If Batmalashvili was an Exarch, and not instead a bishop connected with the Latin diocese of Tiraspol, which had its seat at Saratov on the Volga River, to which Georgian Catholics even of Byzantine rite belonged  this would mean that a Georgian Byzantine-Rite Catholic Church existed, even if only as a local particular Church. However, since the establishment of a new hierarchical jurisdiction must be published in the Acta Apostolicae Sedis, and no mention of the erection of such a jurisdiction for Byzantine Georgian Catholics exists in that official gazette of the Holy See, the claim appears to be unfounded.
The Annuario Pontificio, which normally lists all the bishops of the Catholic Church, does not mention Batmalashvili in its editions of the 1930s. If indeed he was a bishop, he may then have been one of the priests secretly ordained bishops of titular sees for the service of the Church in the Soviet Union by French Jesuit Bishop Michel d'Herbigny, who was head of the Pontifical Commission "Pro Russia" from 1925 to 1934, and who perhaps were given exclusive jurisdiction for no particular area of the Soviet Union. In the circumstances then prevailing, the Holy See would have been incapable of and would not even have thought of setting up new dioceses or exarchates within the Soviet Union, especially not of Byzantine rite, since Byzantine-rite Catholics were being forced to become officially members of the Russian Orthodox Church.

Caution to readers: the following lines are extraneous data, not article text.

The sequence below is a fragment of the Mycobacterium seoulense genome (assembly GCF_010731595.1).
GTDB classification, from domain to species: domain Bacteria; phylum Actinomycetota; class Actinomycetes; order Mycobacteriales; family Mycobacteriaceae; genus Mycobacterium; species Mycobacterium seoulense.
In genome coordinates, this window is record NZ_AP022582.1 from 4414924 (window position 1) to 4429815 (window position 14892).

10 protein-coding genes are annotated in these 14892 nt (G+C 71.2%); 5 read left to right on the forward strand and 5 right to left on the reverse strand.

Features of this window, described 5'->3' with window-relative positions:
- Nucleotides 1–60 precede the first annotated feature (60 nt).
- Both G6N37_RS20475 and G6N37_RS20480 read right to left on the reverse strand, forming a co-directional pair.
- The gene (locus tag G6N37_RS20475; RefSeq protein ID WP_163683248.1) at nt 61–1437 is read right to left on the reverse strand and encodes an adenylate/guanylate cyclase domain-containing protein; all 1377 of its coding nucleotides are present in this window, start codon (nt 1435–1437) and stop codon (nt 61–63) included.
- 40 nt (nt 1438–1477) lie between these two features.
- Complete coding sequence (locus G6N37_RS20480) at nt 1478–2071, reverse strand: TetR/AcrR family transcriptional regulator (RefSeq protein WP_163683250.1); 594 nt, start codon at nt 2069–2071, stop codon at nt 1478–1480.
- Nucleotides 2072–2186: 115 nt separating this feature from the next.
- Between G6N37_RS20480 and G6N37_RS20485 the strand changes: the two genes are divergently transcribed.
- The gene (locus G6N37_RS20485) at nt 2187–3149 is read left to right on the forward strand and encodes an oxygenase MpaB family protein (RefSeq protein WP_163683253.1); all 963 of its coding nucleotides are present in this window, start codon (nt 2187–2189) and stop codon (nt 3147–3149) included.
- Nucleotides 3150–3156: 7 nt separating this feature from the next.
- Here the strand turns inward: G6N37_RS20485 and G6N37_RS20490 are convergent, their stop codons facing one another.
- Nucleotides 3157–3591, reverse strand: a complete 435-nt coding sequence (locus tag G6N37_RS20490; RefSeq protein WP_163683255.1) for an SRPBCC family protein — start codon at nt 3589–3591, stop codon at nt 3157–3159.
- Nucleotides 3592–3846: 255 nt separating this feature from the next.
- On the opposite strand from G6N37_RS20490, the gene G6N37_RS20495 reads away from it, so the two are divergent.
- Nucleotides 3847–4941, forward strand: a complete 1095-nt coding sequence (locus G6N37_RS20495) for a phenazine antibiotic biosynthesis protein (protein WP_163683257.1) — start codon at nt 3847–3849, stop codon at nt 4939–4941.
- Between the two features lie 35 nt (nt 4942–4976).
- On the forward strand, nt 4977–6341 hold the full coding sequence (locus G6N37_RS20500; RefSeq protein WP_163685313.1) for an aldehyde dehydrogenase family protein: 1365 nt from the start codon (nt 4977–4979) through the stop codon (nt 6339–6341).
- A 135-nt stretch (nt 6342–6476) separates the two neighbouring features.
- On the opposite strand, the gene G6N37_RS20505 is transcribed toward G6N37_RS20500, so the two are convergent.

Batmalashvili's name is not among those given in Roman Catholic Regional Hierarchy as the four "underground" apostolic administrators (only one of whom appears to have been a bishop) for the four sections into which the diocese of Tiraspol was divided after the resignation in 1930 of its already exiled last bishop, Joseph Aloysius Kessler. This source gives Father Stefan Demurow as apostolic administrator of "Tbilisi and Georgia" and says he was executed in 1938. Other sources associate Father Demurow with Azerbaijan and say that, rather than being executed, he died in a Siberian concentration camp.
Until 1994, the annual publication Catholic Almanac used to go further, listing "Georgian" among the Byzantine Rites or autonomous particular Churches. Until corrected in 1995, it appears to have been making a mistake similar to that made on the equally unofficial EWTN site about the Czech Byzantine-rite Catholics.